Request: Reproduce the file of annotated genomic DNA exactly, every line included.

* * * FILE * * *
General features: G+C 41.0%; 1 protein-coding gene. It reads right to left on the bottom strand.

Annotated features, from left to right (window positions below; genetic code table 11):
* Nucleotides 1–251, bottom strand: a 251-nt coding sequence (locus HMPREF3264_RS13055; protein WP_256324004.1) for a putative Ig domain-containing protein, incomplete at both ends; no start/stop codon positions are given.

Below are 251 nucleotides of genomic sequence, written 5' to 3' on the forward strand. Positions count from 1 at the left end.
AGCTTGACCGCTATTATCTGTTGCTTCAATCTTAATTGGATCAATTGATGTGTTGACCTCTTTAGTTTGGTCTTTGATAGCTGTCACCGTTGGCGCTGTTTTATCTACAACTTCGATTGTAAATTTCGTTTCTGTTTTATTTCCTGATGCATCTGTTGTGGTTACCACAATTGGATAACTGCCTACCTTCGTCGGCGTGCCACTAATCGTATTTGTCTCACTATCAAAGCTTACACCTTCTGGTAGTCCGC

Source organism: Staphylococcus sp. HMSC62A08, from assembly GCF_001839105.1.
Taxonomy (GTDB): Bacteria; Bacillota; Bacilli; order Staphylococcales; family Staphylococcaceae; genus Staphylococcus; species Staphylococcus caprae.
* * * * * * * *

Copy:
General features: G+C 41.0%; 1 protein-coding gene. It reads right to left on the bottom strand.

Annotated features, from left to right (window positions below; genetic code table 11):
* Nucleotides 1–251, bottom strand: a 251-nt coding sequence (locus HMPREF3264_RS13055; protein WP_256324004.1) for a putative Ig domain-containing protein, incomplete at both ends; no start/stop codon positions are given.

Below are 251 nucleotides of genomic sequence, written 5' to 3' on the forward strand. Positions count from 1 at the left end.
AGCTTGACCGCTATTATCTGTTGCTTCAATCTTAATTGGATCAATTGATGTGTTGACCTCTTTAGTTTGGTCTTTGATAGCTGTCACCGTTGGCGCTGTTTTATCTACAACTTCGATTGTAAATTTCGTTTCTGTTTTATTTCCTGATGCATCTGTTGTGGTTACCACAATTGGATAACTGCCTACCTTCGTCGGCGTGCCACTAATCGTATTTGTCTCACTATCAAAGCTTACACCTTCTGGTAGTCCGC

Source organism: Staphylococcus sp. HMSC62A08, from assembly GCF_001839105.1.
Taxonomy (GTDB): Bacteria; Bacillota; Bacilli; order Staphylococcales; family Staphylococcaceae; genus Staphylococcus; species Staphylococcus caprae.